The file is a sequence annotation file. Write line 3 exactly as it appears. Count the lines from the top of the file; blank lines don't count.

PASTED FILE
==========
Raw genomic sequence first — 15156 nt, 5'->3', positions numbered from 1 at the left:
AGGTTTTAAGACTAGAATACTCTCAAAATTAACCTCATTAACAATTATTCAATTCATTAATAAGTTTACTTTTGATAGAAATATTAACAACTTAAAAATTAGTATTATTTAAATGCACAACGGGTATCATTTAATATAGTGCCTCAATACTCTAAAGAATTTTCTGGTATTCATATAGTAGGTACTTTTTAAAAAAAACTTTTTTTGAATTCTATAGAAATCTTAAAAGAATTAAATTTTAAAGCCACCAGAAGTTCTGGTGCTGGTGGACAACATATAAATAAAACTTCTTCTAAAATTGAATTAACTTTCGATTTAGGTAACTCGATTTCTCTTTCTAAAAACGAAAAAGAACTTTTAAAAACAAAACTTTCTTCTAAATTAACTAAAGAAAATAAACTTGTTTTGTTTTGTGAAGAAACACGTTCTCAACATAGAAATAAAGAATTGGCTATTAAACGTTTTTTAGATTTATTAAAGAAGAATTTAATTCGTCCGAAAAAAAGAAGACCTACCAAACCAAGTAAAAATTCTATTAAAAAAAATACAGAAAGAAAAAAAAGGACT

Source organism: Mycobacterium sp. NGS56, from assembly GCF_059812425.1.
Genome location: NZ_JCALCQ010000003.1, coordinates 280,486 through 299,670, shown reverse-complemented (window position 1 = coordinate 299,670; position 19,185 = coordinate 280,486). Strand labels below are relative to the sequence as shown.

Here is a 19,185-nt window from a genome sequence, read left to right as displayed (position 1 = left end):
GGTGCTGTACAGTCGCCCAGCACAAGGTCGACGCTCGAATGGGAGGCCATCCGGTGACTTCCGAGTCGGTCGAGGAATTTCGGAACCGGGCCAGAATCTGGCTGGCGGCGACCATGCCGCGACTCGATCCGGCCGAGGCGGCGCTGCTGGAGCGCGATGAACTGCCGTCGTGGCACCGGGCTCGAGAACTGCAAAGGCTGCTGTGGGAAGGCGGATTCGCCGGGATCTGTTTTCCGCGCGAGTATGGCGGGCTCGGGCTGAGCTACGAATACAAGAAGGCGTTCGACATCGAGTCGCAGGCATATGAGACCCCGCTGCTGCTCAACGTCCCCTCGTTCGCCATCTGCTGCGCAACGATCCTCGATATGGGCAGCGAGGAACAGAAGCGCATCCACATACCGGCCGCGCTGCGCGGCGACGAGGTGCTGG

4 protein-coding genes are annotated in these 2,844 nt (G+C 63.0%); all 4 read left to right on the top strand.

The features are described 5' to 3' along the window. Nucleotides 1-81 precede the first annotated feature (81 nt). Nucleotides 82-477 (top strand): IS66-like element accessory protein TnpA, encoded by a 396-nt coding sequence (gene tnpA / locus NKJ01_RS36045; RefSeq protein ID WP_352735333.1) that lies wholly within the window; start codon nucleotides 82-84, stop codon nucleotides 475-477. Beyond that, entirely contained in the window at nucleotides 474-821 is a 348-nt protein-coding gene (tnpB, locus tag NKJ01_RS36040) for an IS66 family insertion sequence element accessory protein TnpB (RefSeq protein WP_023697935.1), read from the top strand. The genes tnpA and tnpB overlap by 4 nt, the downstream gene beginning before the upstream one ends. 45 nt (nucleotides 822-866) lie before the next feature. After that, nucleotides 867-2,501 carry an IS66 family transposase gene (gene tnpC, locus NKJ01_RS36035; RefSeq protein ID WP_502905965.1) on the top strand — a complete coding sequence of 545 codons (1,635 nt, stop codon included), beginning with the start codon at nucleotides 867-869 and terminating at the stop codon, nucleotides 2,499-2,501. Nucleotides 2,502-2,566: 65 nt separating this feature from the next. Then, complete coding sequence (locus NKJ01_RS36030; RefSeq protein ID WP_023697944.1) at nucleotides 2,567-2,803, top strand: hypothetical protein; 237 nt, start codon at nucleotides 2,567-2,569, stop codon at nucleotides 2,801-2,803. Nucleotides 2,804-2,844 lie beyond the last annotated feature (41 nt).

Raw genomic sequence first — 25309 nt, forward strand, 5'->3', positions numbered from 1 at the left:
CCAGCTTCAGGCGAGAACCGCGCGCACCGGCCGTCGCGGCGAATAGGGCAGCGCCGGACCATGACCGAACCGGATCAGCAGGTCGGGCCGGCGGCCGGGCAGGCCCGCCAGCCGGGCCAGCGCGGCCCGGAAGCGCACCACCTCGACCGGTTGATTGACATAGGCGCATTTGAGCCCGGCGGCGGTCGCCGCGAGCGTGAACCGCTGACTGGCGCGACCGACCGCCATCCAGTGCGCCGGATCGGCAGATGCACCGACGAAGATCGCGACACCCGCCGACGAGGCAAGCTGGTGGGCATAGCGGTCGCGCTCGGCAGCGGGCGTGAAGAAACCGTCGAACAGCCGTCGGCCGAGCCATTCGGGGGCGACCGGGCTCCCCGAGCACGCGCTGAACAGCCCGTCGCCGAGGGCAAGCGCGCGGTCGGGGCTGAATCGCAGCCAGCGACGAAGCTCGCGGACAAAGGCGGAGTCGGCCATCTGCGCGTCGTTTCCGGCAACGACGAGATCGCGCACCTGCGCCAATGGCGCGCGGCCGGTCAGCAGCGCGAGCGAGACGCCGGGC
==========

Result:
Source organism: Mycobacterium sp. NGS56, from assembly GCF_059812425.1.